Signs of Depression
Monday, November 26, 2012
Everyone has down days and times when they feel sad. But depression is more than feeling sad or having a bad day. You may have depression if you feel sad every day (or most days) for at least two weeks. Depression makes it hard for you to do things (like work or family duties) and it can stop you from doing the things you want to do.
You may have depression if you have five or more of the following signs for two weeks or more:
- Not wanting to do things that used to be fun
- Feeling grumpy, easily frustrated, or restless
- Changes in sleep—trouble falling asleep or staying asleep, waking up too early, or sleeping too much
- Eating more or less than you used to
- Trouble thinking
- Feeling tired, even after sleeping well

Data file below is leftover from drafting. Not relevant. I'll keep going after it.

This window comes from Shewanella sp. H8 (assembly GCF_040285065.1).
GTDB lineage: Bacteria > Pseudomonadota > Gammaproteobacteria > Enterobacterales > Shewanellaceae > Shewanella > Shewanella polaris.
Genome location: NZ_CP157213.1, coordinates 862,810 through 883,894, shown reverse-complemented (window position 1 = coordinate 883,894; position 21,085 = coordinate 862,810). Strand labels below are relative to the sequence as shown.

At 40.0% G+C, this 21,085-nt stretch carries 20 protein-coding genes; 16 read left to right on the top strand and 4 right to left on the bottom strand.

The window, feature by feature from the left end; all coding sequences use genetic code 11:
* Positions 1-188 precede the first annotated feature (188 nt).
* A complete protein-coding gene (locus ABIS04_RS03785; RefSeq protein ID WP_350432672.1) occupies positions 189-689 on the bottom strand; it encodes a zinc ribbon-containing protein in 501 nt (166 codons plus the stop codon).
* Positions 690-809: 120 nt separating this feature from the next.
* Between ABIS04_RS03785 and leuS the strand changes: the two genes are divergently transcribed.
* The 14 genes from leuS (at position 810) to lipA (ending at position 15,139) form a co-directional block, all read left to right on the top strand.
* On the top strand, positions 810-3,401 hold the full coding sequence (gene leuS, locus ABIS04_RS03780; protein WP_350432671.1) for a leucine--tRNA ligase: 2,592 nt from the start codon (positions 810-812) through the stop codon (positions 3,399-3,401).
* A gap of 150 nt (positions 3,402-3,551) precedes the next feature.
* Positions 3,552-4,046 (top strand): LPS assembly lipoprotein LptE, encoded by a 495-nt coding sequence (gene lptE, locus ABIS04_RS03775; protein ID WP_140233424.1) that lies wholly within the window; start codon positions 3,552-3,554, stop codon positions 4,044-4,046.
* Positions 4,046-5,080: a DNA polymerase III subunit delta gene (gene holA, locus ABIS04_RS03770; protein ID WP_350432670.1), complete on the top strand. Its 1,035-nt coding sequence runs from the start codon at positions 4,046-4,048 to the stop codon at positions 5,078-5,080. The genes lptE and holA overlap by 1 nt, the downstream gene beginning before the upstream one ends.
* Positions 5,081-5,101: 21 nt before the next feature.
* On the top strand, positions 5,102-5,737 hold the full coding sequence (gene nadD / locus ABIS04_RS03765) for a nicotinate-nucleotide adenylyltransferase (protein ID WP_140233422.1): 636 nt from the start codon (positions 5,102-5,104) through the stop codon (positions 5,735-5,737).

- Feeling worthless
- Thinking about dying or hurting yourself
- Feeling sad most days
You also can take a depression screening quiz to help you see where you stand. If ongoing sadness or depression is getting in the way of your life, you might want to consider seeing your doctor or a qualified mental health professional.
This information is not intended to provide a medical diagnosis of major depression. It cannot take the place of seeing a mental health professional.
It is common for people who are feeling bad to think about hurting themselves or dying.
If you or someone you know is experiencing thoughts of self-destruction or suicide, please seek immediate help. Call 1-800-273-TALK (8255) to reach a 24/7 crisis center or dial 911. 1-800-273-TALK is available to provide free, private help to people in crisis.
The Substance Abuse and Mental Health Services Administration (SAMHSA), a part of the U.S. Department of Health and Human Services, runs the National Suicide Prevention Lifeline.